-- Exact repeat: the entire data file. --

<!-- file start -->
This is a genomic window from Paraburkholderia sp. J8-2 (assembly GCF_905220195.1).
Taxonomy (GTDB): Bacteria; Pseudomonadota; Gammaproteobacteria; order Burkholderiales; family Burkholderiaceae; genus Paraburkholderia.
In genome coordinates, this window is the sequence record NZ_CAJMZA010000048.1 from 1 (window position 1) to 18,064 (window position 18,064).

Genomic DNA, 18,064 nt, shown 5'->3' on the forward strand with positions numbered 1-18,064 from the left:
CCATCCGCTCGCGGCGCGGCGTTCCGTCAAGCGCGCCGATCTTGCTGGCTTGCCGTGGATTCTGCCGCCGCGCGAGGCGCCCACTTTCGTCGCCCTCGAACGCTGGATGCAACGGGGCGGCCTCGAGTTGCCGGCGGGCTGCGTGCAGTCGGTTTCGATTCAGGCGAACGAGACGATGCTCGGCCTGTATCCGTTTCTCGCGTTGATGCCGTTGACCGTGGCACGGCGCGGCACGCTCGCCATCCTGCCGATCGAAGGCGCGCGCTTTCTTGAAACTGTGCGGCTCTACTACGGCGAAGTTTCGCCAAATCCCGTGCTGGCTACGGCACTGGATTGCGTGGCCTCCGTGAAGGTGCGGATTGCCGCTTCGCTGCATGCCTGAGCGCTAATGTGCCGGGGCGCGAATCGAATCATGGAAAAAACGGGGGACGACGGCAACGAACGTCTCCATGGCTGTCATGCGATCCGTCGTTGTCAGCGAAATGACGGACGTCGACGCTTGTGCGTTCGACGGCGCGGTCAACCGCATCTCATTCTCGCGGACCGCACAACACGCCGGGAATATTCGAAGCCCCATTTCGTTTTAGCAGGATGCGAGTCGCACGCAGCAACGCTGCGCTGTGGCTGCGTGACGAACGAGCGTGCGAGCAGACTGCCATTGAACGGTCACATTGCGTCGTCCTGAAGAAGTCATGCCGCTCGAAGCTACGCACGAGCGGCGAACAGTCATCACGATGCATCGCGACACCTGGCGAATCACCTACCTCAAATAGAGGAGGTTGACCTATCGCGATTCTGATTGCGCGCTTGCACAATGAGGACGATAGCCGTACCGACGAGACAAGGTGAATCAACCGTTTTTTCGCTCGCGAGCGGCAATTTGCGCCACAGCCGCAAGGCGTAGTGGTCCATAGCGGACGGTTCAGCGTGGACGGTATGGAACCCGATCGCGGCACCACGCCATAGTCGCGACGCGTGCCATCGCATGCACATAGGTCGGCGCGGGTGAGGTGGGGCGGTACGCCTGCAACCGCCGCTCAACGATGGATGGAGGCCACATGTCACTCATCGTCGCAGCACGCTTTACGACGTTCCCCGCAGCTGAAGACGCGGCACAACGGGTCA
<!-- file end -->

This is a genomic window from Paraburkholderia sp. J8-2 (assembly GCF_905220195.1).
Taxonomy (GTDB): Bacteria; Pseudomonadota; Gammaproteobacteria; order Burkholderiales; family Burkholderiaceae; genus Paraburkholderia.
In genome coordinates, this window is the sequence record NZ_CAJMZA010000048.1 from 1 (window position 1) to 18,064 (window position 18,064).

Genomic DNA, 18,064 nt, shown 5'->3' on the forward strand with positions numbered 1-18,064 from the left:
CCATCCGCTCGCGGCGCGGCGTTCCGTCAAGCGCGCCGATCTTGCTGGCTTGCCGTGGATTCTGCCGCCGCGCGAGGCGCCCACTTTCGTCGCCCTCGAACGCTGGATGCAACGGGGCGGCCTCGAGTTGCCGGCGGGCTGCGTGCAGTCGGTTTCGATTCAGGCGAACGAGACGATGCTCGGCCTGTATCCGTTTCTCGCGTTGATGCCGTTGACCGTGGCACGGCGCGGCACGCTCGCCATCCTGCCGATCGAAGGCGCGCGCTTTCTTGAAACTGTGCGGCTCTACTACGGCGAAGTTTCGCCAAATCCCGTGCTGGCTACGGCACTGGATTGCGTGGCCTCCGTGAAGGTGCGGATTGCCGCTTCGCTGCATGCCTGAGCGCTAATGTGCCGGGGCGCGAATCGAATCATGGAAAAAACGGGGGACGACGGCAACGAACGTCTCCATGGCTGTCATGCGATCCGTCGTTGTCAGCGAAATGACGGACGTCGACGCTTGTGCGTTCGACGGCGCGGTCAACCGCATCTCATTCTCGCGGACCGCACAACACGCCGGGAATATTCGAAGCCCCATTTCGTTTTAGCAGGATGCGAGTCGCACGCAGCAACGCTGCGCTGTGGCTGCGTGACGAACGAGCGTGCGAGCAGACTGCCATTGAACGGTCACATTGCGTCGTCCTGAAGAAGTCATGCCGCTCGAAGCTACGCACGAGCGGCGAACAGTCATCACGATGCATCGCGACACCTGGCGAATCACCTACCTCAAATAGAGGAGGTTGACCTATCGCGATTCTGATTGCGCGCTTGCACAATGAGGACGATAGCCGTACCGACGAGACAAGGTGAATCAACCGTTTTTTCGCTCGCGAGCGGCAATTTGCGCCACAGCCGCAAGGCGTAGTGGTCCATAGCGGACGGTTCAGCGTGGACGGTATGGAACCCGATCGCGGCACCACGCCATAGTCGCGACGCGTGCCATCGCATGCACATAGGTCGGCGCGGGTGAGGTGGGGCGGTACGCCTGCAACCGCCGCTCAACGATGGATGGAGGCCACATGTCACTCATCGTCGCAGCACGCTTTACGACGTTCCCCGCAGCTGAAGACGCGGCACAACGGGTCA